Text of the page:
There isn’t much of value in this Bret Stephens column, but it does contain at least one revealing lie:

This history is worth recalling because it underscores the unpleasant truth about America in the age of Obama. The president collects hard favors from allies and repays them with neglect and derision [bold mine-DL].

This isn’t true in general, and it definitely isn’t true in the case of U.S.-Israel relations. The Israeli government has done the U.S. precisely zero favors in the last six years. There have been no “hard favors,” nor for that matter any other favors. There has been nothing for the U.S. to collect because the client government has done nothing that might be collected. In exchange for this, Israel has regularly received diplomatic support, financial aid, military assistance, rhetorical praise, and more than its share of obsequious gestures. On very rare occasions, it has had to put up with mild rebukes and the occasional request that was quickly withdrawn at the first sign of displeasure.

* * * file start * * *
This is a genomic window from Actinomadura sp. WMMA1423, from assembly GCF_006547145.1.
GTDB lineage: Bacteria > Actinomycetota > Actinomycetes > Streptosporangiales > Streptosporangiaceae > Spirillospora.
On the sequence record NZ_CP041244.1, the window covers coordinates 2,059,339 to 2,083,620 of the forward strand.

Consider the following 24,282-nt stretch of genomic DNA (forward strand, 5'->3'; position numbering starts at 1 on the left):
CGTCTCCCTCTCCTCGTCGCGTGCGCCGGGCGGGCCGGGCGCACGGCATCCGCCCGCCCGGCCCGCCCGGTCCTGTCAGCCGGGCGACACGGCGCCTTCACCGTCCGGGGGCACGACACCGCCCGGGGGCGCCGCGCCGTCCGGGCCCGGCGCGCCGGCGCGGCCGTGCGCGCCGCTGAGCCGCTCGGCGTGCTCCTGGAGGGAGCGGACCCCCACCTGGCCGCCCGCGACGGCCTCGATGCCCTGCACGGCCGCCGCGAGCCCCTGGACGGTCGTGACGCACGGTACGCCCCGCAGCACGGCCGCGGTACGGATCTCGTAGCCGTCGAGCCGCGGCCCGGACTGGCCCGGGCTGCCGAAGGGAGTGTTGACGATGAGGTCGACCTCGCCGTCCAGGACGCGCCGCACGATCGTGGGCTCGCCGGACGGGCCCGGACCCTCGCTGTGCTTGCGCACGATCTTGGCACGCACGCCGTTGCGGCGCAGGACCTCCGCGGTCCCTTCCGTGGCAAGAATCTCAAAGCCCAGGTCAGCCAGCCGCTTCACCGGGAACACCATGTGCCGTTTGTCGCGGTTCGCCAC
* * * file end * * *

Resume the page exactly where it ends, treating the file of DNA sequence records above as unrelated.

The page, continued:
On the whole, U.S. clients and allies have had little or no real cause to complain about how the U.S. has treated them over the last few years. Some of them have chosen to complain when the U.S. has failed to do everything that they want the U.S. to do for them. One might just as well accuse parents of child abuse for failing to indulge all of their children’s desires, no matter how foolish or self-destructive they might be. That is what Stephens is talking about here. That is the “neglect and derision” he refers to. There has not actually been any neglect, much less derision, but there has been an unwillingness to conform U.S. policies in every respect to the policies that our clients and allies would have liked. If one assumes that U.S. foreign policy exists to serve the interests of clients and allies above all else, one might say that the U.S. had been neglecting its client and allies in recent years, but then that would be an absurd standard by which to judge the policies of any administration.